Skagit County, Washington

Skagit County Logo

May 1, 2017

Two additional mumps cases confirmed in Skagit County

As of May 1, 2017, two new cases of mumps have been identified in Skagit County. Since January 2017, Skagit County Public Health has identified sixteen cases of mumps locally, including five students in the Mount Vernon School District and one student in the Sedro-Woolley School District. No cases have been identified in any other Skagit County school districts.

Mumps is caused by a virus and is easily transmitted person to person.  The most important step to prevent getting mumps is to get fully vaccinated. Skagit County Public Health recommends you talk with your healthcare provider in order to get your Mumps Measles and Rubella (MMR) vaccine.
Regardless of your vaccination status against mumps, if you experience mumps symptoms (including swelling below the ear or jaw, fever, muscle aches, hearing loss, or loss of appetite), please contact your healthcare provider. Inform them if you have been exposed to mumps. Stay home, and keep away from other people and public settings until you have been evaluated by a healthcare provider.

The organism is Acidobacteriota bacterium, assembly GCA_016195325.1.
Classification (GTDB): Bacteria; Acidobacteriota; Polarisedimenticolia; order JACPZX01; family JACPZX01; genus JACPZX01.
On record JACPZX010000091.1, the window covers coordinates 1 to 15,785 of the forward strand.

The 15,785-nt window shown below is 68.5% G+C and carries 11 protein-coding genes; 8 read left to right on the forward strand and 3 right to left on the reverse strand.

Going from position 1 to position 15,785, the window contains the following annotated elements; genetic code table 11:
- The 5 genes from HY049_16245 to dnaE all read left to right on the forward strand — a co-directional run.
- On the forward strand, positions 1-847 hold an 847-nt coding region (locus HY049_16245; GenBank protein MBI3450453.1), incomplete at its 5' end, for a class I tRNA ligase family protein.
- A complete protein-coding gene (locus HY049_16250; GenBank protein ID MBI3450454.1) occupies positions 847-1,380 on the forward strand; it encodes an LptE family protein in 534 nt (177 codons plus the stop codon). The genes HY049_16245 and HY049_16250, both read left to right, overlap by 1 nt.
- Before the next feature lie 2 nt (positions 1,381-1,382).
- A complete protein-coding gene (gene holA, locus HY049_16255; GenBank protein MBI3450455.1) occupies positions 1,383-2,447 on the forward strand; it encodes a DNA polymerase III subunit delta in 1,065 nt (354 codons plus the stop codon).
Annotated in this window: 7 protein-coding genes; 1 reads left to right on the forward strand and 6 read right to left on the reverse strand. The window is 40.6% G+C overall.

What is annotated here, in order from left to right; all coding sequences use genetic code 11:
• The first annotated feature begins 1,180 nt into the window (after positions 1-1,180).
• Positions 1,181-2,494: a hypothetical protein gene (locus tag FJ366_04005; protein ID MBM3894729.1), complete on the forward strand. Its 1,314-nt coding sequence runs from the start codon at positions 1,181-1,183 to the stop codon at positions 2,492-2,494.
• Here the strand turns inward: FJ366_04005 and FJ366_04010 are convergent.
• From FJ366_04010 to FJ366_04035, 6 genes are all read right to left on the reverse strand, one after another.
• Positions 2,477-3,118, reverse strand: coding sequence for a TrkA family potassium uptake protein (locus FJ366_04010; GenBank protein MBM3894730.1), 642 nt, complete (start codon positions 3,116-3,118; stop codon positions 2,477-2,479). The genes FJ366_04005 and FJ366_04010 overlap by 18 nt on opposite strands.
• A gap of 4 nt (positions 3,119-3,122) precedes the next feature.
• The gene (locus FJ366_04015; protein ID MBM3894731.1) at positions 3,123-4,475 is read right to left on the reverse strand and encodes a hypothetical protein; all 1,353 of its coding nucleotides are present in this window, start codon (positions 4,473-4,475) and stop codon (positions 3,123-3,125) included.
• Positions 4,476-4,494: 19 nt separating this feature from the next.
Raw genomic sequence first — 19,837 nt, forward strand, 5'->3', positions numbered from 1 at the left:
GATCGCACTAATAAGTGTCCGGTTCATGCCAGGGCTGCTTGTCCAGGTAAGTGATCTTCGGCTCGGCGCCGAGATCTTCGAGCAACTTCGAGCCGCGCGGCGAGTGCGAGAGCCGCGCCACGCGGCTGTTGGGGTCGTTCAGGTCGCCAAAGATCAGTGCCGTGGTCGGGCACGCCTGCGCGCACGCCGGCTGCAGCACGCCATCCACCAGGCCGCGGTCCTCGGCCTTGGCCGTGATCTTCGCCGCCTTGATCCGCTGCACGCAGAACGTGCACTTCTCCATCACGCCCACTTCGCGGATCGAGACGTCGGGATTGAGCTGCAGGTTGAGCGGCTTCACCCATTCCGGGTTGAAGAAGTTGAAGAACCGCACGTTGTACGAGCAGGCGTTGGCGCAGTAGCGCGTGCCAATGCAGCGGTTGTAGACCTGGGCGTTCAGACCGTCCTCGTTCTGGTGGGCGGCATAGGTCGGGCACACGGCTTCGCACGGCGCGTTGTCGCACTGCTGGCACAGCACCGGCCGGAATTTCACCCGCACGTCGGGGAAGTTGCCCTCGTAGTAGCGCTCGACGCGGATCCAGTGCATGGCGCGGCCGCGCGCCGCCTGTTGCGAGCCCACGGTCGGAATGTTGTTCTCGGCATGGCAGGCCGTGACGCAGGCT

Mumps is an extremely contagious infection caused by a virus. The virus is found in saliva, and is spread through respiratory droplets (e.g. sneezing and coughing) when people are within three feet of each other. Mumps can also be spread through sharing items such as beverage containers, eating utensils, and phones.

People who have not had two MMR vaccinations are nine times more likely to contract the illness than those who have received the vaccine.

Skagit County Public Health is working closely with local healthcare partners to monitor and respond to confirmed cases of mumps. The most effective weapon against mumps is vaccination.

If you have any further questions, please contact Skagit County Public Health at 360-416-1500.

Please note: There is no age limit for vaccination. If you have not been vaccinated against mumps, we encourage you to contact your healthcare provider. The vaccine is available at many healthcare providers’ offices and pharmacies.